The use of docuPAD allows consumers to take some control of the process, but not all of it, says Tom Schwartz, Reynolds’ communication director. “The trick is, F&I managers don’t lose control. They still oversee the thing. But consumers drive part of it, and that goes a long way in raising comfort levels.”
In such a nontraditional approach, “F&I is not being done to you,” Lamb says. “You are educating yourself. Consumers don’t want slick presentations anymore. They want to be properly informed.”
Even the best F&I operations have their share of customers who walk in, cross their arms and say, “I’m not buying anything.” But Lamb says docuPAD disarms them.
“Because that presentation is so engaging, inside of about 60 seconds, they start leaning forward,” he says. “They get engaged. We’ve tapped into the psychographics of how consumers think. They pick up the stylus and push the buttons, and all of a sudden, it takes care of itself.”
Lamb tells of a dealer visiting the Reynolds exhibit area on the floor of the National Automobile Dealers Assn. convention in January.
“He said, ‘I’m here to see docuPAD.’ I asked why. He said, ‘I have no idea, but a dealer buddy said I’m an idiot for not having it.’”
Consumer-behavior research during the docuPAD product development included determining the device’s optimal size and how close it should bring the F&I manager and consumer.
Some automakers – notably Infiniti and Mercedes-Benz – are urging their dealers to use handheld computer tablets to move the sales and F&I process along.
But Lamb points out a certain shortcoming with such standard-sized devices.
“One of the things we hear a lot is, ‘I need an iPad in F&I,’” he says. “But here’s the problem with jointly using an iPad. It can bring people too close to each other. It runs the risk of invading the customers’ space when a dealership person is leaning in on someone who may be a stranger. We’ve done a lot of research on this.”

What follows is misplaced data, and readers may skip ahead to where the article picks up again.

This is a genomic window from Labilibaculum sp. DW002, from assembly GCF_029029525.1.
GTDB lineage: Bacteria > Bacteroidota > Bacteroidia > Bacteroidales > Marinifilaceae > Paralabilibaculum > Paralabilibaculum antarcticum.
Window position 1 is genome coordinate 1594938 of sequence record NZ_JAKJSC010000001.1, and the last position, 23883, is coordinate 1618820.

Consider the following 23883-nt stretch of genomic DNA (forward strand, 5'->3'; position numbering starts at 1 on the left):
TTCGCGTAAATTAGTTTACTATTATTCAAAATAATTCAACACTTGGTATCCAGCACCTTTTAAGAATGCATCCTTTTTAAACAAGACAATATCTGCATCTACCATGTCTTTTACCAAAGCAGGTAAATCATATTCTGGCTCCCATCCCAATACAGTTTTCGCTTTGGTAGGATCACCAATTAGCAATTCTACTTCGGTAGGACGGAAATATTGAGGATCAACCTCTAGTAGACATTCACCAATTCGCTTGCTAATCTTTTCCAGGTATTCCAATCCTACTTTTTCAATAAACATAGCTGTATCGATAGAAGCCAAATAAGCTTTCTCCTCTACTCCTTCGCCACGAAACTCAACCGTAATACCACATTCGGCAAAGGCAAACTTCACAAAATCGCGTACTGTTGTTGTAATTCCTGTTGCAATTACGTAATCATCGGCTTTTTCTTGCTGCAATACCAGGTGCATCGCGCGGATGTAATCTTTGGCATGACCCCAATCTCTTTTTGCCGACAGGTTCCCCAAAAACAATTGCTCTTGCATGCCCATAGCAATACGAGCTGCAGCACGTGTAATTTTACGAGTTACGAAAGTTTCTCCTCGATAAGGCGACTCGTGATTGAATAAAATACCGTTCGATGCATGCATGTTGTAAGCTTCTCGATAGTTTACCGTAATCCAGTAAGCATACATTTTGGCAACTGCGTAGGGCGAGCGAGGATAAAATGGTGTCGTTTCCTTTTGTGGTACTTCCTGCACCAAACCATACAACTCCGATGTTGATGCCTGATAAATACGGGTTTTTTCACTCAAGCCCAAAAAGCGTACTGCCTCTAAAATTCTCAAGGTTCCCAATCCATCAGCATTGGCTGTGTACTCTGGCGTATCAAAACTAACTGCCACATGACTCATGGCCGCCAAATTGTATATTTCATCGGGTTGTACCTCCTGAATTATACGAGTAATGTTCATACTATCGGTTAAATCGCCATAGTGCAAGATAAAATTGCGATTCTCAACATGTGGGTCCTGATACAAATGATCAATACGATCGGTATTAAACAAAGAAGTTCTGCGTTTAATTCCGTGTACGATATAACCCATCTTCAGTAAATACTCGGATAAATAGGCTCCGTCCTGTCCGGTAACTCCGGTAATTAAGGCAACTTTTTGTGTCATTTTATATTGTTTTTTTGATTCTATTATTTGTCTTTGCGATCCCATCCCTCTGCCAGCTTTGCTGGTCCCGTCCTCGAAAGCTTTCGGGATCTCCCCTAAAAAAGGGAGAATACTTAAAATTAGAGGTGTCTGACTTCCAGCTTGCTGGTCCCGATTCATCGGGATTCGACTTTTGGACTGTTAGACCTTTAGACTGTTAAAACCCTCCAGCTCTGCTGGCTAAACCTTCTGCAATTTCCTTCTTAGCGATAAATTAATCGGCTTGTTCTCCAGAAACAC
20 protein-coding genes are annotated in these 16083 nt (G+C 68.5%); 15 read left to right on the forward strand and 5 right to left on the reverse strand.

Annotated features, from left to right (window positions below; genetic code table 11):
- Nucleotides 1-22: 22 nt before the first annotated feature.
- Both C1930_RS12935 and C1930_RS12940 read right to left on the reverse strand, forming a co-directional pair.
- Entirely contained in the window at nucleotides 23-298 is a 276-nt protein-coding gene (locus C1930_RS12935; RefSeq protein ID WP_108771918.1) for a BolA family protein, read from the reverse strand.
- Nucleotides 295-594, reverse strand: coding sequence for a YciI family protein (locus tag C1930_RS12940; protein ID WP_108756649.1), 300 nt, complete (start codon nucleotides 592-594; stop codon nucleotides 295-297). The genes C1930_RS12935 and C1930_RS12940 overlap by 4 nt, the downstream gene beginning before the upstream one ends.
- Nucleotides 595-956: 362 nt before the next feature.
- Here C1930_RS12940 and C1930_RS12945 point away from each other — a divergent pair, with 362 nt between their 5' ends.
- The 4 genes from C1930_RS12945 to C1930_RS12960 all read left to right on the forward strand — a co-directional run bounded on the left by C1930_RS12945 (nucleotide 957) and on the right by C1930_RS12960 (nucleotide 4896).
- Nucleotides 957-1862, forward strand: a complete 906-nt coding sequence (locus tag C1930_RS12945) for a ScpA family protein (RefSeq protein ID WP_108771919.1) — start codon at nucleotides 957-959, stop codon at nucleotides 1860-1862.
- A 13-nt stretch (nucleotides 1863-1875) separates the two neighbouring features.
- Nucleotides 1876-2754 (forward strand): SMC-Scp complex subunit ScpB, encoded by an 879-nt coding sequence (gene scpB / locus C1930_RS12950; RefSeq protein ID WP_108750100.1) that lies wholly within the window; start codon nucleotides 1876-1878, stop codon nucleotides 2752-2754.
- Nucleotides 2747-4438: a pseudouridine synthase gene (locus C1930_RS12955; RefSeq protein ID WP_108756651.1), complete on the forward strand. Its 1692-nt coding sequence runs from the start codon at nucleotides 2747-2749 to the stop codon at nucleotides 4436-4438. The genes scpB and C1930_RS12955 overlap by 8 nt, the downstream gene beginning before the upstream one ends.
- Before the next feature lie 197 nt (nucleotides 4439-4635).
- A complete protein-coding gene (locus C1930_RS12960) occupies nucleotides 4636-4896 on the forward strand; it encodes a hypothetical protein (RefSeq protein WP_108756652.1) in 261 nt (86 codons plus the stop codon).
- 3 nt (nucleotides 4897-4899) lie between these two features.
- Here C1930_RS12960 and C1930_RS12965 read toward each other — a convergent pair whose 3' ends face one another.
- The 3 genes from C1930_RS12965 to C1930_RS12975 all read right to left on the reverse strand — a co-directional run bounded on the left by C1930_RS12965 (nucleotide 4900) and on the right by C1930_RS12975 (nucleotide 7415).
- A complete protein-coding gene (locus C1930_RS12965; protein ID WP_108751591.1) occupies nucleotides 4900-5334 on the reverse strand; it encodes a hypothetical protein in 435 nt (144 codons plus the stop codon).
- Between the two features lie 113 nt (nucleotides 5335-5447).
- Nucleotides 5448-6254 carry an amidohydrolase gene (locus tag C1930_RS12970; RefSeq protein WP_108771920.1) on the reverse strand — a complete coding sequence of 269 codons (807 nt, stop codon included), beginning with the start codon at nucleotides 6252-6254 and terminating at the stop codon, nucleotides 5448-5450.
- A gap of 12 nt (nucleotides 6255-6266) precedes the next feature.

In the right hands, docuPAD “can make a great F&I manager phenomenal,” Lamb says.
Can it make a bad F&I manager good? “It will force everyone to be at least average,” he says.
Reynolds recently launched a new offering, docuPAD Utilization Report. It gives dealers an analysis of how F&I managers are using the system, how effectively they’re showing products and how much money they’re making. Many dealers use the reports as a training tool, Schwartz says.
While docuPAD is a runaway hit, Reynolds has faced a challenge or two in selling its all-encompassing Retail Management System, which takes dealership-management systems to a new level.
It is an end-to-end network that features integrated e-workflow software affecting all dealership departments. It was introduced in 2014 and has undergone a series of enhancements since then.
“It is hitting its stride (in the marketplace),” Lamb says. “It took five years to get the underlying architecture built by a lot of really smart people. It fundamentally changes the way a dealership is run. ”
Edwards calls it a single-system alternative to “spaghetti systems all over the place.”
Dealers individually can purchase RMS’s 11 different functionalities or buy the whole thing.
“We spent a lot of time looking at the customer experience end to end,” Lamb says. “It is music to my ears when dealers come in and say, ‘I want to buy it all.’”
At its Dayton headquarters, Reynolds’ built a mock dealership of the future to demonstrate and highlight the interconnectivity of RMS.
“The problem when we first introduced RMS was that we were explaining and showing it the way we did the DMS,” Lamb says. “I said to the team, ‘How can we demonstrate this system that provides a Disney-like customer experience if we’re handcuffed to the old way we used to do it? So we said, ‘Let’s build the dealership of the future.’ And we did.”